A JPMorgan Asset Management has been the biggest overseas investor in London over the past five years.
The second biggest was another American concern, Beacon Capital, followed, surprisingly, by Spanish and Irish companies.
Among the biggest JPMorgan deals were 25 Bank Street in Canary Wharf, for £495 million (Dh2.96 billion), and Bishop's Square on the edge of the City for £557m last December. It also bought 33 St Mary Axe, close to the Gherkin building in the City, for £72.5m last year.
The Abu Dhabi Royal Family is now the second-largest owner of London property, according to Property Week magazine. It has been buying property in the capital for more than a decade and its first major deal was to obtain a large chunk of the Berkeley Square estate from the BP Pension Fund in 2001 for £300m. Chinese Estates Group, the property investor based in Hong Kong, bought part of Goldman Sachs's London headquarters in February for £280m, as part of a strategy to diversify outside its home territory.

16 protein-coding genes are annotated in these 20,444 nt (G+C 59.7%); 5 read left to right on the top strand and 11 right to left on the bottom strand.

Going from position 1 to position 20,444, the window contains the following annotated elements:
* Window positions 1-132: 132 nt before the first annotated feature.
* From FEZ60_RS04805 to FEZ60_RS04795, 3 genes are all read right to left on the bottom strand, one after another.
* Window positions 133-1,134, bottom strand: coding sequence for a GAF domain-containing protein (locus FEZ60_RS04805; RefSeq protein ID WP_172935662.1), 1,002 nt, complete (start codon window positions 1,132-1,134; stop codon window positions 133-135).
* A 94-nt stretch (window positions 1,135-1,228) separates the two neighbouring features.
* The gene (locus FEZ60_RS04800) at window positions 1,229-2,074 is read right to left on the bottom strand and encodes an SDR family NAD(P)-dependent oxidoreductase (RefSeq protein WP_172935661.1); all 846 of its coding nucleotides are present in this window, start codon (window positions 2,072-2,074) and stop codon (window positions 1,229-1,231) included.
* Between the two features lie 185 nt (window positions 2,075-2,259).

Last month it emerged that the Hong Kong Monetary Authority, akin to a sovereign wealth fund, worth about US$139bn (Dh831.7bn), said it was planning to spend $500m on offices in London and Paris. The £260m purchase of 10 Aldermanbury Square in the City this year is understood to have been on behalf of HKMA.
The building is leased to JPMorgan until 2025 and the deal was the second biggest in the City in the first six months of the year.
The biggest deal in the City most recently is believed to have been the £288m purchase of the Aviva Tower, from the receivers, by Wilmar, a private Far Eastern investor.
Meanwhile, St Martins Property, the property investment unit of the Kuwait Investment Authority, has instructed one London agency, Savills, to help it to invest £1.5bn in the City.
St Martins already owns the Willis Building and 150 Cheapside, near St Paul's Cathedral.